There were many reasons for this and a major one was the tendency to still consider physical documents or identities as the primary resource for engaging in any formal activity, he said.

Saquib Ahmed said that people felt that their private information might not hold much value to others, however, a very fast-paced information or Internet of Things (IoT) revolution was taking place where not understanding privacy would mean opening the doors to others who would dictate what to do and what to see online.

“We can now see the government is moving in this direction by establishing multiple FIA cells and the National Response Centre for Cybercrime to counter the misuse of private data,” he said. “We also hope to see a swift approval and application of the new cybersecurity policy.”

Data theft and solutions

Criminals might take multiple actions – they could sell identities or accounts of people on the dark web, which might damage not just email or social media accounts but also reveal the banking credentials, resulting in financial losses, warned the SAP Pakistan MD.

Such theft could also lead to demand for critical personal and business information and only in the last one year such incidents increased exponentially, he pointed out.

Data privacy breach for any enterprise could lead to trade secrets being leaked, which could impact shareholders’ perception of a public company, said Affan Syed.

According to Noman Ahmed Said, five steps should be taken after a security breach.

First, don’t panic. If people react to a breach by panicking and reacting too quickly, they can make some costly mistakes. Second, contain the breach. Third, determine the severity of the breach. Fourth, notify the victims, and fifth, take precautions to prevent future breaches.


Cyberattack was one of the top 10 risks faced by almost all evaluators such as insurance companies, big consulting firms and global risk alliances, said the SAP Pakistan MD.

“We must make a conscious effort to understand and educate how threat actors are hitting organisations on a daily basis. There are multiple methods employed by hackers. In a couple of recent instances, we have seen even state-sponsored cyber criminals going after critical Pakistan government and private IT systems.”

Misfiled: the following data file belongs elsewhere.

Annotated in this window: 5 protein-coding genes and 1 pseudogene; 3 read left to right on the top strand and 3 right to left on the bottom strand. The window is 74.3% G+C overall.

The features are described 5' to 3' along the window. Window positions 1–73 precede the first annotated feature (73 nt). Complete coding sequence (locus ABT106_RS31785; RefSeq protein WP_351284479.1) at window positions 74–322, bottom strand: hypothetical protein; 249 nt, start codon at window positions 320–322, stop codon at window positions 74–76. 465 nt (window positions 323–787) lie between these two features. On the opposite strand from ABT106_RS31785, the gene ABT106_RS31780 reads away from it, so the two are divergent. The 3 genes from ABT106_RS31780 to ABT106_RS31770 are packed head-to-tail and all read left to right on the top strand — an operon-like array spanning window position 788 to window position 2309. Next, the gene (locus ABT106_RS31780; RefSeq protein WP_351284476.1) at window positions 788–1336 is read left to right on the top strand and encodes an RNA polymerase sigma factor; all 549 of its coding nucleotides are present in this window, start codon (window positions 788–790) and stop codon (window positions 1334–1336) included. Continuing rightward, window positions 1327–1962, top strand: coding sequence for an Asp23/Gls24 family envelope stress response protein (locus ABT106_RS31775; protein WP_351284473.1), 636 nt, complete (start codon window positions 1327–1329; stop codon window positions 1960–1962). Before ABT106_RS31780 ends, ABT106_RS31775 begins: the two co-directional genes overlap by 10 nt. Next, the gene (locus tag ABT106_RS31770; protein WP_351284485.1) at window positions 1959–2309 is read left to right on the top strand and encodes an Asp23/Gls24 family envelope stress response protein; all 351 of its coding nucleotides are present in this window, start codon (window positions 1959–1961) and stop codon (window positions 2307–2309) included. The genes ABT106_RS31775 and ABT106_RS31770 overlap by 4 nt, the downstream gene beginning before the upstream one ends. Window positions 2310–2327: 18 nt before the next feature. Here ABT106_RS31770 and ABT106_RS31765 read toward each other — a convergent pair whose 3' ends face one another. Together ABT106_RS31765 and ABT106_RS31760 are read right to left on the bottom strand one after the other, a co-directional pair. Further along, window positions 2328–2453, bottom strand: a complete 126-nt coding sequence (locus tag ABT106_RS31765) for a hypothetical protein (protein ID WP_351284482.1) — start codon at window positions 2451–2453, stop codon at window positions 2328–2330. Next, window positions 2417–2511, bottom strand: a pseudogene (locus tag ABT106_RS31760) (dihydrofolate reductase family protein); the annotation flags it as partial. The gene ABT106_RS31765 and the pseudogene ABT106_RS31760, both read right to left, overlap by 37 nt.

In this backdrop, he emphasised, companies must impart training to their employees. Organisations must also invest in tools and technologies, which help prevent and identify such criminal activities as early as possible, as losing digital control of the business can bring it to a standstill or lead to bankruptcy.

“The predicted loss to be caused by cybercrime this year is estimated at $6 trillion globally,” said Affan Syed.

At the national level, cybersecurity should be made part of the dedicated IT curricula in colleges and universities, with focus on guarding the IT systems as a pillar of national and corporate security, he stressed.

“I feel we may be already late in our efforts, however, there is hope that with a dedicated push, we can bring our knowledge and systems on a par with global standards to safeguard our cyber space – where most of the future wars will be fought,” he said.

The writer is a staff correspondent




Published in The Express Tribune, August 30th, 2021.